Be Your Kids’ Personal Trainer
Scientists project that children of this techno age will be the first to live a shorter lifespan than the generation before them. Obesity, juvenile diabetes and even osteoporosis are all on the rise in children younger than age 14. While abundant food, junk food habits and excessive time glued to television and computer screens are to blame, it gives families hope to know that such diseases can be combated through simple, regular movement.
While every parent is concerned with the health of his or her child, many haven’t discovered that correcting behaviors of little, and not so little, ones is highly doable. Parents typically come to my clinic eager to hire me to get their children out of the danger zone for diseases. To them, I answer, “Hire yourself!”
Parents make wonderful natural coaches, because your children have been modeling themselves after you their entire lives. To succeed, we can start by looking at what the science says.
It turns out that bouts of exercise do not need to be continuous to be beneficial. Want to get 30 minutes of movement a day? Try encouraging the whole family to get moving for just five minutes at a time, but as vigorously as possible. Make a game out of setting a timer, or picking a favorite song, following a rule that no one stops moving until time is up.
Most children stop practicing movement when it is associated with low performance or negative feedback. You may have a star athlete in your family, as well as a non-athletic child, who feels best when twirling. So, create an environment that encourages children to do what feels good to them. Movement is movement. The phenomenon of hyper-organized exercise is specific to the American culture; but all over the world, spontaneous dancing, wiggling or jumping is the norm. And other populations generally weigh less than we do.
While most humans have an innate love of movement, many children shy away from sports. To get these kids moving, remember that ‘play’ is what we called movement before we redefined it as exercise. Incorporate natural movement into fun family rituals. The following can serve as idea-starters:
Balance is one of those skills that tends to decrease with age, simply because we stop practicing it. Wearing shoes is another habit that decreases the ability of the foot to balance. So, make home a shoe-free zone inside, and challenge the entire family to join in simple balance games. Examples include doing assisted headstands, standing on one foot with eyes closed, and walking with a book on your head.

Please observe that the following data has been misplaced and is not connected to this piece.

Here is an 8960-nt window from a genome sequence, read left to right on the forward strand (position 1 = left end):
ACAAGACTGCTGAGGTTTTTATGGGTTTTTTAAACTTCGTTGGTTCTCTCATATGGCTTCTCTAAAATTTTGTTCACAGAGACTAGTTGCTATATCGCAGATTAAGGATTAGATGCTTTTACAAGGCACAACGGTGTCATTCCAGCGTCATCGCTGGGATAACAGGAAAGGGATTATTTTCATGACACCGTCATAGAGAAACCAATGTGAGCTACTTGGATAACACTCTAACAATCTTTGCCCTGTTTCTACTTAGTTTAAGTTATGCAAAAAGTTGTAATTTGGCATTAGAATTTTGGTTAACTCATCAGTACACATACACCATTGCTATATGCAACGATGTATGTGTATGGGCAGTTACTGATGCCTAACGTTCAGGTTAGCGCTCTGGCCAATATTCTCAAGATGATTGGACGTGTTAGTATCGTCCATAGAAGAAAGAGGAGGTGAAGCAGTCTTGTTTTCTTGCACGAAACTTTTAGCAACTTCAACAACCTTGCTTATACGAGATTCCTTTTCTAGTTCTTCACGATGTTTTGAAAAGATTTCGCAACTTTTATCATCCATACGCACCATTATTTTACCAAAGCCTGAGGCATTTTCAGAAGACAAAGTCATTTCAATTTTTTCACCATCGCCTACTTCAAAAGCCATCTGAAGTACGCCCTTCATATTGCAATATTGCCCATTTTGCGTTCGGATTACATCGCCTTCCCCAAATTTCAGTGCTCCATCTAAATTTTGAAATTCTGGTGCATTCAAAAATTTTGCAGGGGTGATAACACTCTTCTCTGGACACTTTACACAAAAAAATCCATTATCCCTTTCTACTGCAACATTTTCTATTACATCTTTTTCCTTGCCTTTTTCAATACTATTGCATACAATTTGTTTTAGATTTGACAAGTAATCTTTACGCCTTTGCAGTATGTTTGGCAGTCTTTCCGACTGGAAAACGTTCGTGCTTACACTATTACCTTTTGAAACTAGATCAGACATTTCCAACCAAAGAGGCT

Jump Rope Challenge
Did you know that children who jump 200 times a day can increase their bone density in less than eight weeks? Try leading your kids through different jumping challenges, such as hopping on one foot or creating jumping dance routines.
Have each family member pick out an event of his or her choice. Hula-hooping, balancing on one foot, bike riding and hopscotch are standard favorites. Other games make the most of the area where you live. Use a local lake or pool for swimming competitions, or take advantage of the local park, which often has an exercise circuit that affords spontaneous competitions.
Minimize Screen Time
Computers, television, video games, and texting devices are amazing feats of technology that, collectively, have the potential to rob us of wellness by taking us off of our feet. First, have your family sit down and add up all the hours they spend sitting in front of a screen. Once you have a total for each person, you can change habits in two ways: by progressively decreasing total screen time by 10 percent each month, and by standing during screen time. Create a standing workstation for the family computer and break for two-minute exercise bouts during television commercials.
It is vital that parents lead by example in every area of life. Even if you regularly exercise at a gym or health club, your children may not see you exercise. Chances are, if you get up, turn off the television and embark upon a quick walk around the block, your kids will enjoy both the movement and the time spent together.
Biomechanist Katy Santiago has a masters of science, is an expert in physics of the human body, and director of the Restorative Exercise Institute in Ventura, CA. The institute’s corrective exercise programs are available on DVD at RestorativeExercise.com.